The narrator states fairly early on in Herman Melville's "Bartleby, the Scrivener" that both he and Bartleby are "sons of Adam" (55). The phrase plays on a double entendre, referring to both the Calvinist Biblical Eden and to the view of America as the "new Eden." Many recent critics have traced the biblical aspects of this and other elemen ts of the story, claiming the character of Bartleby as a Christ-figure, and as such carries out the role of a redeemer.1 The story, however, is not Bartleby's, but rather the narrator's. "Bartleby" is simultaneously a biography about a scriven er and an autobiography about an entrepreneur, and Melville uses this narrative to attack the mythology previous autobiographers such as Benjamin Franklin created concerning the archetypal, self-made American man -- the new sons of Adam. For Melville, it was a mythology and persona that no longer applied because it supported a burgeoning class of capitalists, destined in the future to become the "robber barons," who placed a higher value on the utilitarian ethics espoused by Franklin than on humanity. This "Adam" with whom the narrator identifies, becomes at once both the Biblical Adam and R. W. B. Lewis' "American Adam." And through this new-fallen Adam, Melville condemns those character traits most valued by early American autobiographers like Franklin.
"I know of no Character living nor many of them put together, who has so much in his powers as Thyself to promote a greater Spirit of Industry and early Attention to Business, Frugality, and Temperance with American Youth " wrote Abel James in a letter to urge Franklin on with the Autobiography(Franklin 134). This somewhat prophetic letter announces wh...
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...The Autobiography of Benjamin Franklin. Leonard W. Labaree ed. New Haven: Yale University Press, 1964.
Haeger, John Denis. John Jacob Astor: Business and Finance in the Early Republic. Detroit, MI: Wayne State University Press, 1991.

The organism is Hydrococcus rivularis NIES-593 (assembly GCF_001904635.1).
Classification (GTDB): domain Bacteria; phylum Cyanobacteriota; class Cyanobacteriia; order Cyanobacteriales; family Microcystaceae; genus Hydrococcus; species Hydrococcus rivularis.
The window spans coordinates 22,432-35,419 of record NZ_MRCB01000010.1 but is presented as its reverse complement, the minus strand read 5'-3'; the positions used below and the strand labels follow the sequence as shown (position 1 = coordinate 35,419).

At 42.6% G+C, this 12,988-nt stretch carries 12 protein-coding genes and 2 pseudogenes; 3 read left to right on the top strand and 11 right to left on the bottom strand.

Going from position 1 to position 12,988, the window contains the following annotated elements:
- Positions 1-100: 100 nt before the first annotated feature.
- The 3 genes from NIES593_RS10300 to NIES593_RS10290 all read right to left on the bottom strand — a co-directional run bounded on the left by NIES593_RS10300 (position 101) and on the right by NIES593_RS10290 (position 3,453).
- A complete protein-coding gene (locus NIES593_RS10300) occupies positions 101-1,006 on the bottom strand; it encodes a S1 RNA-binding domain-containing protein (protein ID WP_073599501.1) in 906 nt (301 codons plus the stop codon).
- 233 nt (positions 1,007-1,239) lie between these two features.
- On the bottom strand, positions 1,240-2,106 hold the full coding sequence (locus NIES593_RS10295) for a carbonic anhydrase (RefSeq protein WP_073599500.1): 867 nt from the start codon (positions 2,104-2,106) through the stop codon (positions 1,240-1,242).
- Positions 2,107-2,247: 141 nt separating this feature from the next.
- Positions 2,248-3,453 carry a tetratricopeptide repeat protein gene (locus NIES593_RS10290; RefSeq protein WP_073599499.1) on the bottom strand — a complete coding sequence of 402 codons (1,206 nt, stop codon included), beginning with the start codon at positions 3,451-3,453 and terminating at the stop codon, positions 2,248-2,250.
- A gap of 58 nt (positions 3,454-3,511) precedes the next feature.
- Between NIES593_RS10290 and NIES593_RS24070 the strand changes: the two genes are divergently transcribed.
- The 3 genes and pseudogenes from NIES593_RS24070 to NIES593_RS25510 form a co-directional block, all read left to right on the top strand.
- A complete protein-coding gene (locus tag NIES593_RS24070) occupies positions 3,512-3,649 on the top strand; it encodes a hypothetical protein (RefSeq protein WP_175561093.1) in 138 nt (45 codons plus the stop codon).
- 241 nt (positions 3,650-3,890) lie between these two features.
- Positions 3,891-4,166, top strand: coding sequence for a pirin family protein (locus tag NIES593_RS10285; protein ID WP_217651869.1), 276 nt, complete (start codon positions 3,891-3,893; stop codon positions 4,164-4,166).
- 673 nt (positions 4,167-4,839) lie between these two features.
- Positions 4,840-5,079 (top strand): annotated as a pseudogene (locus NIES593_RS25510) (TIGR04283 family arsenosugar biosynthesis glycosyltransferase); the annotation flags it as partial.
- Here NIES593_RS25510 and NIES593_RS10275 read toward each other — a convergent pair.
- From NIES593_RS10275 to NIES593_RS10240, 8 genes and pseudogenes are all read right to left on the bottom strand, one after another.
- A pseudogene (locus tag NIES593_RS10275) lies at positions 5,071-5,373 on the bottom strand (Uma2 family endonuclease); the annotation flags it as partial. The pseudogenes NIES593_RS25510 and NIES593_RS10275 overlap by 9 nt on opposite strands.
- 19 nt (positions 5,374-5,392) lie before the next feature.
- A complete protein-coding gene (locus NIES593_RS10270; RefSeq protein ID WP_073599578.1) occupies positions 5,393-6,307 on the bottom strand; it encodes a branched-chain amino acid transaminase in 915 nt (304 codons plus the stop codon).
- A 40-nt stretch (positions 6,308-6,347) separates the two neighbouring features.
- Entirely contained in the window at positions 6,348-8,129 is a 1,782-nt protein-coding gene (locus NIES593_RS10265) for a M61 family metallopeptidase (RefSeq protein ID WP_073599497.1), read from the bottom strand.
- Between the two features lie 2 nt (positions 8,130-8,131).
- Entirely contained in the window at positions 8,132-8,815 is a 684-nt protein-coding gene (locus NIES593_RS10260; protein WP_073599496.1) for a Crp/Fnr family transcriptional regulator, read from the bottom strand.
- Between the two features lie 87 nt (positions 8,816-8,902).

Lewis, R.W.B. The American Adam. Chicago, IL: The University of Chicago Press, 1955.
Melville, Herman. "Bartleby, the Scrivener." Great Short Works of Herman Melville. New York: Harper & Row, 1969.
________________. Israel Potter. New York: Fordham University Press, 1991.
Mitchell, Thomas R. "Dead Letters and Dead Men: Narrative Purpose in 'Bartleby, the Scrivener.'" Studies in Short Fiction. 27: 329-38.
Schueller, Malani. "Authorial Discourse and Pseudo-Dialogue in Franklin's Autobiography." Early American Literature. 22:94-107
Ziff, Larzer. Writing in the New Nation. New Haven: Yale University Press, 1991.
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- Herman Melville's "Bartleby, the Scrivener" The narrator states fairly early on in Herman Melville's "Bartleby, the Scrivener" that both he and Bartleby are "sons of Adam" (55). The phrase plays on a double entendre, referring to both the Calvinist Biblical Eden and to the view of America as the "new Eden." Many recent critics have traced the biblical aspects of this and other elemen ts of the story, claiming the character of Bartleby as a Christ-figure, and as such carries out the role of a redeemer.1 The story, however, is not Bartleby's, but rather the narrator's.... [tags: Herman Melville Bartleby Scrivener Essays]
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